The Same Stock but Two Very Different Charts


ith Good Stocks, Time Is on Your Side

Peter Lynch once said, “The real key to making money in stocks is not to get scared out of them.”

That’s exactly right. When you own a good stock, time is on your side. You may not realize it each day and each week, but after the long haul, good stocks are rewarded.

I’ll give you a good example. One of my favorite consumer stocks is Clorox (CLX). The bleach folks have been big winners for many years.

Check out these two charts of Clorox. Here’s CLX since 1990:

Over the last 30 years, shares of Clorox have gained more than 34-fold. That’s an outstanding track record, and it’s beaten a lot of well-paid hedge fund managers.

Apparently, bleach is good business.

Now here’s the exact same stock, but it’s a five-year slice of the first chart.

Well, that’s quite different.

When looking at the first chart, there’s a natural tendency to see the trend as being perfectly obvious. But that’s only true in retrospect. Living through it is quite another story.

The second chart seems hectic and uncertain. Bear in mind, that’s not a small slice of the first. It’s five years. Imagine living through that, but that’s what successful investing is all about. You stick with a good stock during rough times because you never know when the good run will come.

Inflation Continues to Be Moderate, and that’s Good for Stocks

There were a couple of interesting economic reports recently. Last week, the government said that housing starts report showed an increase of 16.9% last month. Housing starts are now at a 13-year high. This is very good news for the housing market, and I think we’ll continue to see good numbers here. Keep an eye on housing stocks.

Despite the rising jobs market, there still hasn’t been evidence of inflation. Last Tuesday, the government said that the Consumer Price Index rose by 0.2% last month. That comes after a 0.3% increase in November. For all of 2019, the CPI increased by 2.3%. That’s the highest annual rate in eight years, but it’s still not that high. Importantly, inflation is still close to the Federal Reserve’s target of 2%.

Digging into the numbers a bit, we see that the “core” rate of inflation increased by 0.1% last month. This is the regular inflation rate, except for food and energy prices, which can be very volatile. The core rate was up by 0.2% in November. For the year, the core rate increased by 2.3%.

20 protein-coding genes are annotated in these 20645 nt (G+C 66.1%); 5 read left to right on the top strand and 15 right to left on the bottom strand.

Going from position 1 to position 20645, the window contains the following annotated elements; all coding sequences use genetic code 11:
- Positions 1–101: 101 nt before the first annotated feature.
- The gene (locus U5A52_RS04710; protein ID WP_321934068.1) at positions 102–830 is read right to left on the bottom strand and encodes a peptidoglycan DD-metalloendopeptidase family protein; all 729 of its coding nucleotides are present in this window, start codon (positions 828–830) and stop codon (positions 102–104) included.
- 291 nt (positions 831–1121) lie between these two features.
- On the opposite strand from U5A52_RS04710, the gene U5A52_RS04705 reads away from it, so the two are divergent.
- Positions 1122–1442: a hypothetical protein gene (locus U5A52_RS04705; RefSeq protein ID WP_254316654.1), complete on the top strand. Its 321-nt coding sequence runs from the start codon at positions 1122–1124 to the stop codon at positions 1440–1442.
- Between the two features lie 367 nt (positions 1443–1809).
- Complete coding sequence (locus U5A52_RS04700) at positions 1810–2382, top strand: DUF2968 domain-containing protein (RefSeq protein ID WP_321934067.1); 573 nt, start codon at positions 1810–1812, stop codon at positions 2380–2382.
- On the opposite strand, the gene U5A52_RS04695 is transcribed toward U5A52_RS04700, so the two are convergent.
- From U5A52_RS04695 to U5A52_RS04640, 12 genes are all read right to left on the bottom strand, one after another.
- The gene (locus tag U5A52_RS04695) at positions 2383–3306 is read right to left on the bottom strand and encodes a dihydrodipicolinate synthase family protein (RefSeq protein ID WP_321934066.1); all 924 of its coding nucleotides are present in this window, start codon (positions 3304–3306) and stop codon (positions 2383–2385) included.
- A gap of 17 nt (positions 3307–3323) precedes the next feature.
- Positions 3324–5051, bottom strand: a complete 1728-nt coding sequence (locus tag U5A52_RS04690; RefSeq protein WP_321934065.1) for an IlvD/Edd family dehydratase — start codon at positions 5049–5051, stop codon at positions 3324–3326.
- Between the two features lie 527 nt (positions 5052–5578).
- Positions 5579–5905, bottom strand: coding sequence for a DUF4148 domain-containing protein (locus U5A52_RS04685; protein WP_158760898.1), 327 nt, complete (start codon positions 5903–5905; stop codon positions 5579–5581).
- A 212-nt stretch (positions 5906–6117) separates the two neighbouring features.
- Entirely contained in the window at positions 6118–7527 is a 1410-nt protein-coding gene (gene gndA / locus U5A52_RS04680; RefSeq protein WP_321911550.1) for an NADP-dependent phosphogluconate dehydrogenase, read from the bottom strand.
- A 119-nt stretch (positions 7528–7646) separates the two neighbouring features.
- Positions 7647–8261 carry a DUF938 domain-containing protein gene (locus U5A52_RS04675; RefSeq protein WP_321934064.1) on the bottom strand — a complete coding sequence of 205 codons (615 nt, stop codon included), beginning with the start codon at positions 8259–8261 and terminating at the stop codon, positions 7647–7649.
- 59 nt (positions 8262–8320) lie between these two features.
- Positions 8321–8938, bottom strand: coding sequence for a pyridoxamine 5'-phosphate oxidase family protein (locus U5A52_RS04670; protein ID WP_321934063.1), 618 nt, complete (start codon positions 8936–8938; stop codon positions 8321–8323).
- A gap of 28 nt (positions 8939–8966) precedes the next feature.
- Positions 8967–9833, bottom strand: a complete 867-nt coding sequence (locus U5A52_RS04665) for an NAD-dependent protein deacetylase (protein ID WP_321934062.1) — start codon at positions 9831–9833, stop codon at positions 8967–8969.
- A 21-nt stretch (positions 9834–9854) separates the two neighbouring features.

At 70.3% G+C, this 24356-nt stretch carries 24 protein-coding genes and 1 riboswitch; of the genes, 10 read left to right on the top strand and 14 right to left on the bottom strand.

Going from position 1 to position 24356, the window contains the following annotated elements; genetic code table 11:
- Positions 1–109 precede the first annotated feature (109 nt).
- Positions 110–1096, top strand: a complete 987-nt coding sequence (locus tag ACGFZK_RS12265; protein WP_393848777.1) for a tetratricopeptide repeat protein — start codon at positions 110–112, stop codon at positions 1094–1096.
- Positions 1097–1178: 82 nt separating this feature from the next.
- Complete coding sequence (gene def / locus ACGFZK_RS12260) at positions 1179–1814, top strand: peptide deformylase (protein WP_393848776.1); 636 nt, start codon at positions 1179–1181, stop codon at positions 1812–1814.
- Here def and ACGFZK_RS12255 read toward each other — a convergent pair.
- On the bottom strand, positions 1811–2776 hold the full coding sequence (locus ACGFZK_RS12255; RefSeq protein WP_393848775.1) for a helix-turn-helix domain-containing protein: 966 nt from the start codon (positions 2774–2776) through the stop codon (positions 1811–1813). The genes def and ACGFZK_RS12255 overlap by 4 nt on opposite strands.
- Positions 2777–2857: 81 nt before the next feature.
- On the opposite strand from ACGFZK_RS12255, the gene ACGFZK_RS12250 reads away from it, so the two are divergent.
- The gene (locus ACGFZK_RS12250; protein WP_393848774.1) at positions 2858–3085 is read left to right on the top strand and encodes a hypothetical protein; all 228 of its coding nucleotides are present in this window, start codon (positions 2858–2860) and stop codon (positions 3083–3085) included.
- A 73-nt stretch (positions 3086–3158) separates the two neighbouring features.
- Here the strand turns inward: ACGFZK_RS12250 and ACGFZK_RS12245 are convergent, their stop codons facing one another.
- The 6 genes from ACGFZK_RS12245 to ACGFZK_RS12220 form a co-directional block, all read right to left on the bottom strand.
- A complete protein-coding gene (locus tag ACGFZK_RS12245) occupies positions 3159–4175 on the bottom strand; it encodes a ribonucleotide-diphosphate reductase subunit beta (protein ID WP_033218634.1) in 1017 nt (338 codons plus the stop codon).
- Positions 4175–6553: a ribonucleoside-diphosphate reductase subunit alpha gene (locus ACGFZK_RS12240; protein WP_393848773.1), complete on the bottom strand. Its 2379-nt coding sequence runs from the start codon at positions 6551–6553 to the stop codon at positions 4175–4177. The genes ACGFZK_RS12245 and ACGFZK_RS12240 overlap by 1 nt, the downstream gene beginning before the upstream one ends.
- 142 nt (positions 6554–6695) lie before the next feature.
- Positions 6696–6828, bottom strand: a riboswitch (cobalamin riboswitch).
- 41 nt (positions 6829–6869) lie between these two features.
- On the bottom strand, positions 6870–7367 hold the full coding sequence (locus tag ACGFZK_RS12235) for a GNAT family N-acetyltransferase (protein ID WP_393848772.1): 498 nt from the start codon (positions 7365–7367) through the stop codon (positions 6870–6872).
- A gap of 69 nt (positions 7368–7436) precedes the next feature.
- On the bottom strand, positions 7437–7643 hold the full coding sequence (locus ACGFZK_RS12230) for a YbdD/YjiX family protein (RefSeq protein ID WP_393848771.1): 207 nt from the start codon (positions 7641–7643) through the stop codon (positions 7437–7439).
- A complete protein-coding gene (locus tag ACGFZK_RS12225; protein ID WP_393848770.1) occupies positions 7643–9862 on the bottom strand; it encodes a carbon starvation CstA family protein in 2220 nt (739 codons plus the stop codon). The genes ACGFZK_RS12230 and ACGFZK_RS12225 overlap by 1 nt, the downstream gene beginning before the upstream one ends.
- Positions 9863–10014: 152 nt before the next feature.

Overall, these are good numbers, and it looks like the Federal Reserve won’t need to make a move, in either direction, in the immediate future. It’s especially impressive that inflation is so low, considering that the unemployment rate is low as well.

The Fed meets again on January 28-29. Don’t expect much. In my opinion, the best market proxy for what the Fed will do is the two-year Treasury yield, and that’s right in line with the Fed’s target for the Fed funds rate of 1.50% to 1.75%.

Inflation has a big impact on the stock market. This may seem counter-intuitive, but the more consumer prices rise, the worse stock prices have done. This makes sense since stocks are in competition with bonds, not consumer prices, and bonds do worse as inflation rises. At the other end, real stock markets have done very poorly under deflation. Historically, what the market likes best is low, stable inflation. That’s what we have right now.

A few years ago, I did a study. I took all of the monthly data from 1925 to 2012 and broke it into three groups; there were 75 months of severe deflation (greater than -5% annualized deflation), 335 months of severe inflation (greater than 5% annualized), and 634 months of stable prices (between -5% and +5%).

The 75 months of deflation produced a combined real return of -46.77%, or -9.60% annualized. The 335 months of high inflation produced a total return of –70.84%, or -4.32% annualized. The 634 months of stable prices produced a stunning return of more than 177,000%. Annualized, that works out to 15.21%, which is more than double the long-term average.

Here’s an interesting stat: The entire stock market’s real return has come during months when annualized inflation has been between 0% and 5.1%. The rest of the time, the stock market has been a net loser.

By that study, this continues to be a very good market for stock investors.

Source: Investors Alley